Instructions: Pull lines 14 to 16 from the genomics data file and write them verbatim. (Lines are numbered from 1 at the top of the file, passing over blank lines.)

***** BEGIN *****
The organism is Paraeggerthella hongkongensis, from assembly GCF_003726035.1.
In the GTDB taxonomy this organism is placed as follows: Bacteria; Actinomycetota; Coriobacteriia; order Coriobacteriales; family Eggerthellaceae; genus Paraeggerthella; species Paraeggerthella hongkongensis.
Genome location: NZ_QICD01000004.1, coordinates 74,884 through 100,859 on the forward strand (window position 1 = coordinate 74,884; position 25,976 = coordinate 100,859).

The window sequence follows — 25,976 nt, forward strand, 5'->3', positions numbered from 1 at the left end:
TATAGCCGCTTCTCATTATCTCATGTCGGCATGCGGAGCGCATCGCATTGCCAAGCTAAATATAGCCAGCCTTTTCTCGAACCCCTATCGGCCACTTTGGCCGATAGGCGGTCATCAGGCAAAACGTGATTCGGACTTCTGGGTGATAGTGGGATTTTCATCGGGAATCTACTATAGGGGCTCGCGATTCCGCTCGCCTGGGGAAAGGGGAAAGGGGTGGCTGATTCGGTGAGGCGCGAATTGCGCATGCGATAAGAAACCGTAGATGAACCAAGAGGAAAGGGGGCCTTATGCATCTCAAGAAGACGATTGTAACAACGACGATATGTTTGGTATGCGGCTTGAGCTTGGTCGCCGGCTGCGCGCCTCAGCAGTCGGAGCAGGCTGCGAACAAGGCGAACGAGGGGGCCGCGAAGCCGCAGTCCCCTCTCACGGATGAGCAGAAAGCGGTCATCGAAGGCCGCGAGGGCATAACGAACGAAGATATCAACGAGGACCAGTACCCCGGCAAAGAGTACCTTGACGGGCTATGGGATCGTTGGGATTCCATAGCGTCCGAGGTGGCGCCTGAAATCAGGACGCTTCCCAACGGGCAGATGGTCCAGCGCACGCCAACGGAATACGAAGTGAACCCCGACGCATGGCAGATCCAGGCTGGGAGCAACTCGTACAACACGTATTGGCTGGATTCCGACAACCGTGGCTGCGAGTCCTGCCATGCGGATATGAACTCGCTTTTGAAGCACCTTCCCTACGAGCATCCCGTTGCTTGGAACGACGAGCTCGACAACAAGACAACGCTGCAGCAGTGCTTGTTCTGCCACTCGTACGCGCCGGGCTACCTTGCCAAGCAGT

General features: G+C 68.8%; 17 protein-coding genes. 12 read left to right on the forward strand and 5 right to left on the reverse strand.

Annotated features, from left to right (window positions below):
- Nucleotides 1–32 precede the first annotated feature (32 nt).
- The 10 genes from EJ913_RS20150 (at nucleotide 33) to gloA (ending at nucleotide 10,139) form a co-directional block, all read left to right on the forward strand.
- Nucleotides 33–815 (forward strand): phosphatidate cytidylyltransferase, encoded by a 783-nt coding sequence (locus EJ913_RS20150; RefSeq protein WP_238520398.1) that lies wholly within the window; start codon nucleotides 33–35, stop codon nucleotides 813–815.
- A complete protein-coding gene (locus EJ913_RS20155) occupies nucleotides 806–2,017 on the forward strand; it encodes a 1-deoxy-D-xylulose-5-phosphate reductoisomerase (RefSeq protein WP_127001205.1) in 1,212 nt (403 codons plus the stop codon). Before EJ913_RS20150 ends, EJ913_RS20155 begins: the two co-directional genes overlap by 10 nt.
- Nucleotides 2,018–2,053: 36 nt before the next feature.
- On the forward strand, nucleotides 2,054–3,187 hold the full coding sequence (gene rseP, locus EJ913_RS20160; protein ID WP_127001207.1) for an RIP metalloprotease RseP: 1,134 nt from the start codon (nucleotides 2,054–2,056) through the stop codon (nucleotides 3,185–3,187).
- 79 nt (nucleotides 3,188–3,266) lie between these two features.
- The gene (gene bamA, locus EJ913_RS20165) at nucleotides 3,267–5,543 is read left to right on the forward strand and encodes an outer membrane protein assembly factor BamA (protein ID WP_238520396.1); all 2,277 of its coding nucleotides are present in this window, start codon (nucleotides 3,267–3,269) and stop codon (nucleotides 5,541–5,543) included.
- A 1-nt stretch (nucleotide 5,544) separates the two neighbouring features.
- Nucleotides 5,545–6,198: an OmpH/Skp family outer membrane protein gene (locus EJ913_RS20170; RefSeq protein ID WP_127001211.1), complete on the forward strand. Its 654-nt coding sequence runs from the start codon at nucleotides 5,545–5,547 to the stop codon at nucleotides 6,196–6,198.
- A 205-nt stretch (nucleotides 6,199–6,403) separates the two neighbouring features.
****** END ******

- 79 nt (nucleotides 3,188–3,266) lie between these two features.
- The gene (gene bamA, locus EJ913_RS20165) at nucleotides 3,267–5,543 is read left to right on the forward strand and encodes an outer membrane protein assembly factor BamA (protein ID WP_238520396.1); all 2,277 of its coding nucleotides are present in this window, start codon (nucleotides 3,267–3,269) and stop codon (nucleotides 5,541–5,543) included.
- A 1-nt stretch (nucleotide 5,544) separates the two neighbouring features.